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Deciding What to Sell on eBay Get ahead of the competition with these tips for selling items you know and love.

By Marsha Collier Edited by Dan Bova

Opinions expressed by Entrepreneur contributors are their own.

I'm often asked what the sticking point is that keeps most people from selling online. "What should I sell?" or the ever popular, "What item will make me the most money in the shortest period of time?" are the most popular questions representing barriers to online success. People just don't seem know what to sell.

The answer to the second question is much more complex than the first. To be honest, the lucky individual that finds a hot item and makes a killing with their sales is an extreme rarity. Think about it. How many instant success stories have you ever heard about? It would be nice to think you could be one of them, but the odds of finding that life-changing, magic item are miniscule. There's no slam dunk--no magic key to an "instant" fortune for most of us.

So why not concentrate on finding a group of items that'll give you a steady stream of income over a long period of time? It may be a slower way to riches, but at least you can control your income as your business grows.

To start out, you can easily hone your selling skills by helping your neighbors get rid of their excess stuff. Offer to sell for people in your community (post a flyer at the laundromat or at church) and charge a percentage (plus eBay fees). This way, the profits you make from selling the excess in your neighbors' garages becomes the backing for buying your first "official" merchandise to resell. You'd be surprised how positive your neighbors may react, finding it a blessing if you offer to sell their excess stuff on eBay for them. eBay even backs you in this endeavor with Trading Assistants, experienced eBay sellers who sell your items for you on eBay for a fee. By hiring a Trading Assistant you can take advantage of their selling expertise, save time and effort, and still reap the rewards of selling your item on eBay. Visit the Trading Assistant hub page for more information, including marketing tools and templates at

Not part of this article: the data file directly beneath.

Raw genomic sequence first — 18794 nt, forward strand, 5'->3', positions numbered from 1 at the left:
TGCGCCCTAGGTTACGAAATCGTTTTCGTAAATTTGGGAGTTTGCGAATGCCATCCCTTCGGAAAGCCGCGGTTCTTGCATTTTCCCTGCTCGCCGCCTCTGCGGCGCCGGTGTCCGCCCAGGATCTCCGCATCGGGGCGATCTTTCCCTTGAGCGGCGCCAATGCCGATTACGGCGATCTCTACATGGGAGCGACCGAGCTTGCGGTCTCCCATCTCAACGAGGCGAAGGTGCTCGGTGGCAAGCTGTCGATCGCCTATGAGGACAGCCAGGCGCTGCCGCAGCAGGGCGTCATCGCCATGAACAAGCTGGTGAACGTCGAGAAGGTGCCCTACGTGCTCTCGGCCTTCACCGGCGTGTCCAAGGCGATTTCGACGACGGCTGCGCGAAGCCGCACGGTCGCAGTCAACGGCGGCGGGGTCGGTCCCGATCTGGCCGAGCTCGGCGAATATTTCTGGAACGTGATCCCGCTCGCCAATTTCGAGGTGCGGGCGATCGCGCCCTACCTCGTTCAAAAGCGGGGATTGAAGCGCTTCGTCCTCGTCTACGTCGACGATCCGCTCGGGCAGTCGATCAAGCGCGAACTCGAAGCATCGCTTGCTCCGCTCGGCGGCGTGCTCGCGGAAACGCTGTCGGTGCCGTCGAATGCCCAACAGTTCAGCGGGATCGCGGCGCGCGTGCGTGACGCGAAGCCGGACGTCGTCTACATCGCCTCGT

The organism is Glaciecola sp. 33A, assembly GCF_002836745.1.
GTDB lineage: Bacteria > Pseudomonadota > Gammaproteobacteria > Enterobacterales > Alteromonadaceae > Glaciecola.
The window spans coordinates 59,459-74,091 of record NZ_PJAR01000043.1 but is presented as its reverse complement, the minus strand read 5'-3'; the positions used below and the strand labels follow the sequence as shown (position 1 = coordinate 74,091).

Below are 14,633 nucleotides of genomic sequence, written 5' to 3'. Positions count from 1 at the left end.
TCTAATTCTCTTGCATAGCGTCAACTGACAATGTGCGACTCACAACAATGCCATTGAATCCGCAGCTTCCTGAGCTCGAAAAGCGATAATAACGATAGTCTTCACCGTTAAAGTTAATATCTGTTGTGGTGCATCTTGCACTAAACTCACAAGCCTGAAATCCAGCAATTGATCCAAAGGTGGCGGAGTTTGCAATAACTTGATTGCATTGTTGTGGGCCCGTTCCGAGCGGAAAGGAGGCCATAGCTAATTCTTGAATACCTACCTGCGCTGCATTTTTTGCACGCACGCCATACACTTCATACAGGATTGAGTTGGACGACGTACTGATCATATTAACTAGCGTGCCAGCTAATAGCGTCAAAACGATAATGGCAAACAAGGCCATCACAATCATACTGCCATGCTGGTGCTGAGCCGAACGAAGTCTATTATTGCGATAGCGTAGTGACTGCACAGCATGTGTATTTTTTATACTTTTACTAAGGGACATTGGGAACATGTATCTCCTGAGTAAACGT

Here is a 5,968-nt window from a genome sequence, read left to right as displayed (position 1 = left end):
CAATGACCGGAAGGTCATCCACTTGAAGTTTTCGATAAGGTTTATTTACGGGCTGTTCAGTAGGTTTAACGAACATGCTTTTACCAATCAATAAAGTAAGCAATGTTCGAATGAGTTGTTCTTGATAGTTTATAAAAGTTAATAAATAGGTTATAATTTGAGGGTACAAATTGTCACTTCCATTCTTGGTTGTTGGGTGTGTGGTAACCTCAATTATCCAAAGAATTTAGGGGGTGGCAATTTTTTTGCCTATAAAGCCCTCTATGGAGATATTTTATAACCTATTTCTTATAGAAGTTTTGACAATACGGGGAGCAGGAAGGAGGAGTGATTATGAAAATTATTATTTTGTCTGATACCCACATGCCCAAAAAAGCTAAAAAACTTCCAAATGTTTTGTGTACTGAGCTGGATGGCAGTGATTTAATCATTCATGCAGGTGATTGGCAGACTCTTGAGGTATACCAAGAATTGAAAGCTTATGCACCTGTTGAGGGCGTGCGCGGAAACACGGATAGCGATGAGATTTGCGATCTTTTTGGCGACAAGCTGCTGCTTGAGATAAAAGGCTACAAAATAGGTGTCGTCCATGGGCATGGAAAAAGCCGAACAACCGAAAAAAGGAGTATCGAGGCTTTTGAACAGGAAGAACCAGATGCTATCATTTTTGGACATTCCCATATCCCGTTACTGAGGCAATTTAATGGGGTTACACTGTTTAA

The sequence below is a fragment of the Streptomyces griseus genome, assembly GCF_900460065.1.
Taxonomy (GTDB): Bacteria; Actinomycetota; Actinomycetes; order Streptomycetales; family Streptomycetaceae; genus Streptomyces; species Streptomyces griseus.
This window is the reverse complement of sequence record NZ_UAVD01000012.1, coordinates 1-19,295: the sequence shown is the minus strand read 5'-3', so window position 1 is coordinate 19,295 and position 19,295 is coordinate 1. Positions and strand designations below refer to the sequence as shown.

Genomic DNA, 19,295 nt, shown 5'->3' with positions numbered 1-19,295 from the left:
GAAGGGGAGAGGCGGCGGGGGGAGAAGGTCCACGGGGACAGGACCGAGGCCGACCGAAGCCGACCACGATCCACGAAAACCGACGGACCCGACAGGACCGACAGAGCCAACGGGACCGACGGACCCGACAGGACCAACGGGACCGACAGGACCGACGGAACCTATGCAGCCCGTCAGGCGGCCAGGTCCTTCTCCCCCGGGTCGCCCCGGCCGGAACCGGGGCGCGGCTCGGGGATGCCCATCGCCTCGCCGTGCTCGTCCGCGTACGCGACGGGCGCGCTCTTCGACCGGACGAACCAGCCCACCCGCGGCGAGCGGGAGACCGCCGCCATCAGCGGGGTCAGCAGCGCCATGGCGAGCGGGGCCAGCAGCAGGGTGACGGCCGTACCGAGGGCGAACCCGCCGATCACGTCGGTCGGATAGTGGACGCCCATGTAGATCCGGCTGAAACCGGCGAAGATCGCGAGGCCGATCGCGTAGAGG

Now that you have to actually buy merchandise to sell, you need to consider selling what you know. Did you have a hobby as a teenager? Is there something particular that interests you? For example, if you loved drama in college perhaps you know a lot about Broadway shows and could sell Broadway memorabilia like old Playbills and posters. Did you collect coins? You can get back into what's hot and what's not by starting out bottom-feeding and buying coins from people who want to sell off collections.

If you're coming out of a career, think about selling items that would be of benefit to people with a similar job. Say you were in the nursing profession--weren't there a few items that made your job easier for you? Were there certain things you and your friends just had to have? That's what you should be selling.